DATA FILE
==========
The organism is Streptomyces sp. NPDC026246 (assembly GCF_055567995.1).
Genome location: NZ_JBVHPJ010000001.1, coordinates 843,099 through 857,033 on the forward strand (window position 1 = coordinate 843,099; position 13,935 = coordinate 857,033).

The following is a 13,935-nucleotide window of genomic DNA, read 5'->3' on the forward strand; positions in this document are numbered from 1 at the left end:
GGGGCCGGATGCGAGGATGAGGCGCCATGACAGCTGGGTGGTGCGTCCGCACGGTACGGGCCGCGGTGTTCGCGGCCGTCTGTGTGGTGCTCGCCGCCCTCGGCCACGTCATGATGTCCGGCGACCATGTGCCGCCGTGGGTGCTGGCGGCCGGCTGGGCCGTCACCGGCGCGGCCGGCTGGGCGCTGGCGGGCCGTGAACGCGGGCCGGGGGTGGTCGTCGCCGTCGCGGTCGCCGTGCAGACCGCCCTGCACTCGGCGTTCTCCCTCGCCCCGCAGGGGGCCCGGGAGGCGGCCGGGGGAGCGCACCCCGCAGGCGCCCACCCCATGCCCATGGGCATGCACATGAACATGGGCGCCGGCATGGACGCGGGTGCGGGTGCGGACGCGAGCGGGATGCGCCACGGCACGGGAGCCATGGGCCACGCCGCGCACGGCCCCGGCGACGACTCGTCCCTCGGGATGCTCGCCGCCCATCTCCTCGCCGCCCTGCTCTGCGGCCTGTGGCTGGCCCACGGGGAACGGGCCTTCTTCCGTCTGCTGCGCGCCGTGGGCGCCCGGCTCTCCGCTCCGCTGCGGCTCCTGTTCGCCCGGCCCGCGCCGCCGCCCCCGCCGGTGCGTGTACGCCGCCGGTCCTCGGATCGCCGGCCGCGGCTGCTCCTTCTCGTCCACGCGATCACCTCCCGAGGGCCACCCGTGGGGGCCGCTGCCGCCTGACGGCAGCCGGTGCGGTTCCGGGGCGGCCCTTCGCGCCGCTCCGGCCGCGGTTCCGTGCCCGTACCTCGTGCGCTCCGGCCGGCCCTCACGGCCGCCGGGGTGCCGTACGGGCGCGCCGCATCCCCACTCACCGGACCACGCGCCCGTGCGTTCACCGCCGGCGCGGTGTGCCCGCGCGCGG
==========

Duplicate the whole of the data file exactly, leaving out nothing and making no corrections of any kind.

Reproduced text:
The organism is Streptomyces sp. NPDC026246 (assembly GCF_055567995.1).
Genome location: NZ_JBVHPJ010000001.1, coordinates 843,099 through 857,033 on the forward strand (window position 1 = coordinate 843,099; position 13,935 = coordinate 857,033).

The following is a 13,935-nucleotide window of genomic DNA, read 5'->3' on the forward strand; positions in this document are numbered from 1 at the left end:
GGGGCCGGATGCGAGGATGAGGCGCCATGACAGCTGGGTGGTGCGTCCGCACGGTACGGGCCGCGGTGTTCGCGGCCGTCTGTGTGGTGCTCGCCGCCCTCGGCCACGTCATGATGTCCGGCGACCATGTGCCGCCGTGGGTGCTGGCGGCCGGCTGGGCCGTCACCGGCGCGGCCGGCTGGGCGCTGGCGGGCCGTGAACGCGGGCCGGGGGTGGTCGTCGCCGTCGCGGTCGCCGTGCAGACCGCCCTGCACTCGGCGTTCTCCCTCGCCCCGCAGGGGGCCCGGGAGGCGGCCGGGGGAGCGCACCCCGCAGGCGCCCACCCCATGCCCATGGGCATGCACATGAACATGGGCGCCGGCATGGACGCGGGTGCGGGTGCGGACGCGAGCGGGATGCGCCACGGCACGGGAGCCATGGGCCACGCCGCGCACGGCCCCGGCGACGACTCGTCCCTCGGGATGCTCGCCGCCCATCTCCTCGCCGCCCTGCTCTGCGGCCTGTGGCTGGCCCACGGGGAACGGGCCTTCTTCCGTCTGCTGCGCGCCGTGGGCGCCCGGCTCTCCGCTCCGCTGCGGCTCCTGTTCGCCCGGCCCGCGCCGCCGCCCCCGCCGGTGCGTGTACGCCGCCGGTCCTCGGATCGCCGGCCGCGGCTGCTCCTTCTCGTCCACGCGATCACCTCCCGAGGGCCACCCGTGGGGGCCGCTGCCGCCTGACGGCAGCCGGTGCGGTTCCGGGGCGGCCCTTCGCGCCGCTCCGGCCGCGGTTCCGTGCCCGTACCTCGTGCGCTCCGGCCGGCCCTCACGGCCGCCGGGGTGCCGTACGGGCGCGCCGCATCCCCACTCACCGGACCACGCGCCCGTGCGTTCACCGCCGGCGCGGTGTGCCCGCGCGCGG